Overview on all the orchid genera

The shipment took more than a month but now the book has arrived from Cornell University Press in Ithaca, New York. It’s really intersting, the Illustrated Dictionary of Orchid Genera. The authors Peggy Alrich and Wesley Higgins present an overview on all the genera of the family of orchids – from  Aa to Zygostates.

Aa is quite a nice story – this valid taxon was defined by Heinrich Gustav Reichenbach in 1854. One explanation for the unusual name is that Reiuchenbach took the first and the last letter of the related genus Altensteinia in order to be always at the first place of  the compendia – the new reference book demonstrates his success. Another explanation says that Aa with its 27 species in Central and Southern America commemorates the Dutch printer Pieter van der Aa.

The preface states that there are about 850 accepted genera in the world of orchids – but the number described in the book is more than three times greater. The two authors have introduced a colour scheme to present them: A vivid green stands for the validly published and “currently accepted” names of genera. Light green is the colour of the validly published but “not currently accepted” taxons – among them are e.g. Listera (now: Neottia) or Aceras (now Orchis). The deprecation is explained with molecular-genetic studies: “Current DNA testing of this genus shows that Aceras is clearly nested within Orchis.” With the same reason Nigritella is put to Gymnadenia – but Barlia is printed in vivid green as an accepted taxon, though Barlia robertiana was classified as belonging to Himantoglossum  by molecular biologists.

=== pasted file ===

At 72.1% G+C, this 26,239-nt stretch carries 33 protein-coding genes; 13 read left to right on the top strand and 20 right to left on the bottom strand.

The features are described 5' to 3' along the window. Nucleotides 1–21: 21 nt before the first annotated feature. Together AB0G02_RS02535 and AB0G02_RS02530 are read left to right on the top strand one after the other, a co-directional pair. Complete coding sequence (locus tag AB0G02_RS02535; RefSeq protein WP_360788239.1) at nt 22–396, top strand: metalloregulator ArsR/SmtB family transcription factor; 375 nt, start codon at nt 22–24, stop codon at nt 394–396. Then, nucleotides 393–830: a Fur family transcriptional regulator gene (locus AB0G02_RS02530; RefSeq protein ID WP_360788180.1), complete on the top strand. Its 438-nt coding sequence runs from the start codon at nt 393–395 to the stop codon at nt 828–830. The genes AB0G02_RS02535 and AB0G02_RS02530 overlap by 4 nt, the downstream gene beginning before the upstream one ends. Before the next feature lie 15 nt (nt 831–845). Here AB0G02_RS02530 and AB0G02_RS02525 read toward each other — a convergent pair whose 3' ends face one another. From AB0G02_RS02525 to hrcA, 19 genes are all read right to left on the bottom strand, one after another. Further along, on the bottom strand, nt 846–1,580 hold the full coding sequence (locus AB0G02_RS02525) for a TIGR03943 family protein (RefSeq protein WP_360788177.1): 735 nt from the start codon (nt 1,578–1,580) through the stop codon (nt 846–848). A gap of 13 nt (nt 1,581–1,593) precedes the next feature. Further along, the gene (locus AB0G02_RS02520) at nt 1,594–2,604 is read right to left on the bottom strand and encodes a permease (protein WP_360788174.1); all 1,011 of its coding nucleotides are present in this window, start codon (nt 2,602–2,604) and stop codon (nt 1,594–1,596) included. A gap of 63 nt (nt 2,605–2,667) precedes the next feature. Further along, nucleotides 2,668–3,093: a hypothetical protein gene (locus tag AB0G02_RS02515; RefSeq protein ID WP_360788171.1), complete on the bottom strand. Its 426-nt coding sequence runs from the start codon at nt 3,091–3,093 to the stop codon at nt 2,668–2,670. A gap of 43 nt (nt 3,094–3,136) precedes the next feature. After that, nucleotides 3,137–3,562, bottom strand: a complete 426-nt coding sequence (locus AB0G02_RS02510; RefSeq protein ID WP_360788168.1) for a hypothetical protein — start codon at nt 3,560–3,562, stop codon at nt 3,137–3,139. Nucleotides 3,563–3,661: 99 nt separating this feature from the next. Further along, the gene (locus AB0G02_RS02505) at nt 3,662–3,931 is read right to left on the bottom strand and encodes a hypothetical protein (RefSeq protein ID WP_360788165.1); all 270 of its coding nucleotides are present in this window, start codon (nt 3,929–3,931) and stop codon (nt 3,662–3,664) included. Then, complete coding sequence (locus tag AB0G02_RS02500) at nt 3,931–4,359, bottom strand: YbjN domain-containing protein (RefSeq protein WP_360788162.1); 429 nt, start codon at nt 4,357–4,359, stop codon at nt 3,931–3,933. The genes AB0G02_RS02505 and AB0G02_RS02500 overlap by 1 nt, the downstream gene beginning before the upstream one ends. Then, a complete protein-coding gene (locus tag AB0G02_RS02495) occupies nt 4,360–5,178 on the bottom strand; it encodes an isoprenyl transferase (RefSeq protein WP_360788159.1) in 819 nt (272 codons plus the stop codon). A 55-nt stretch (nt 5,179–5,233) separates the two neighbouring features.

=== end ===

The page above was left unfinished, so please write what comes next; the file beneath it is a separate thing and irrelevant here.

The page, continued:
The compendium explains classification and etymology for each genus listed, followed by a synopsis of the genus with the number of species, geographic distribution, favoured habitat and a short description of morphological features. For each genus there is an illustration of a flower. In the global context the European genera of orchids appear in a a rather limited scope. The authors state that they expect the discovery of new species but these may find their place in the now existing structure of genera.

White flowers may be colourful in the view of insects

Yoshikazu Tanaka of the Institute of Plant Science in Osaka sent me an article about the biosynthesis of plant pigments und and pointed out in an e-mail exchange that white petals often contain pigments from the group of flavones and flavonols. “Flavonols and flavones are very pale-yellow and are mostly invisible to the human eye”, Tanaka and his co-authors Nobuhiro Sasaki and Akemi Ohmiya explain. “As they absorb UV, which insects recognize, they give color and patterns to flowers to attract insects.” 

Just as anthocyanins flavons and flavonols belong to the flavonoids. Under the impact of the enzyme dihydroflavonol 4-reductase (DFR) certain flavonols are transformed to a pigment of the anthocyanin group. With certain species, the authors explain with regard to orchids of the tropical genus Cymbidium, DFR does not unfold this effect due to a strict substrate specifity. “This is the reason that these species lack pelargonidin-based anthocyanins and thus lack flowers of an orange/brick red color.”